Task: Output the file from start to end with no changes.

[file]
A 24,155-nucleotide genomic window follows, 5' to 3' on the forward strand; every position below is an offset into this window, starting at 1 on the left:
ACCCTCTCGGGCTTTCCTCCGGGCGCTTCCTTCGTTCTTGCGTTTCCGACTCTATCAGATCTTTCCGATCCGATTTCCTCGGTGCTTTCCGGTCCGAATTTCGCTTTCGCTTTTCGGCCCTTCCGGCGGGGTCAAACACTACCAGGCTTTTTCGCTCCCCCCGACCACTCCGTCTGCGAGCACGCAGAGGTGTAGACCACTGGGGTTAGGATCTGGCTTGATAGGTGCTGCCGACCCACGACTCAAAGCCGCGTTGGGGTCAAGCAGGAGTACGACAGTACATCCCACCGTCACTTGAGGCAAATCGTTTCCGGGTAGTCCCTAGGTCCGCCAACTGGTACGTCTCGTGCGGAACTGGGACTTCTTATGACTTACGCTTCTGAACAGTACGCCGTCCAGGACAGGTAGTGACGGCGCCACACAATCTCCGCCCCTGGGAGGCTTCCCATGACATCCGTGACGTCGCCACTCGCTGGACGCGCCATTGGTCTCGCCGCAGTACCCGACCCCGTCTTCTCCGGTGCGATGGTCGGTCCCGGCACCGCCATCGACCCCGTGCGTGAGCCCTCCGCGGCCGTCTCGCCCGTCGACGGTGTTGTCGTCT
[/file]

A 24,155-nucleotide genomic window follows, 5' to 3' on the forward strand; every position below is an offset into this window, starting at 1 on the left:
ACCCTCTCGGGCTTTCCTCCGGGCGCTTCCTTCGTTCTTGCGTTTCCGACTCTATCAGATCTTTCCGATCCGATTTCCTCGGTGCTTTCCGGTCCGAATTTCGCTTTCGCTTTTCGGCCCTTCCGGCGGGGTCAAACACTACCAGGCTTTTTCGCTCCCCCCGACCACTCCGTCTGCGAGCACGCAGAGGTGTAGACCACTGGGGTTAGGATCTGGCTTGATAGGTGCTGCCGACCCACGACTCAAAGCCGCGTTGGGGTCAAGCAGGAGTACGACAGTACATCCCACCGTCACTTGAGGCAAATCGTTTCCGGGTAGTCCCTAGGTCCGCCAACTGGTACGTCTCGTGCGGAACTGGGACTTCTTATGACTTACGCTTCTGAACAGTACGCCGTCCAGGACAGGTAGTGACGGCGCCACACAATCTCCGCCCCTGGGAGGCTTCCCATGACATCCGTGACGTCGCCACTCGCTGGACGCGCCATTGGTCTCGCCGCAGTACCCGACCCCGTCTTCTCCGGTGCGATGGTCGGTCCCGGCACCGCCATCGACCCCGTGCGTGAGCCCTCCGCGGCCGTCTCGCCCGTCGACGGTGTTGTCGTCT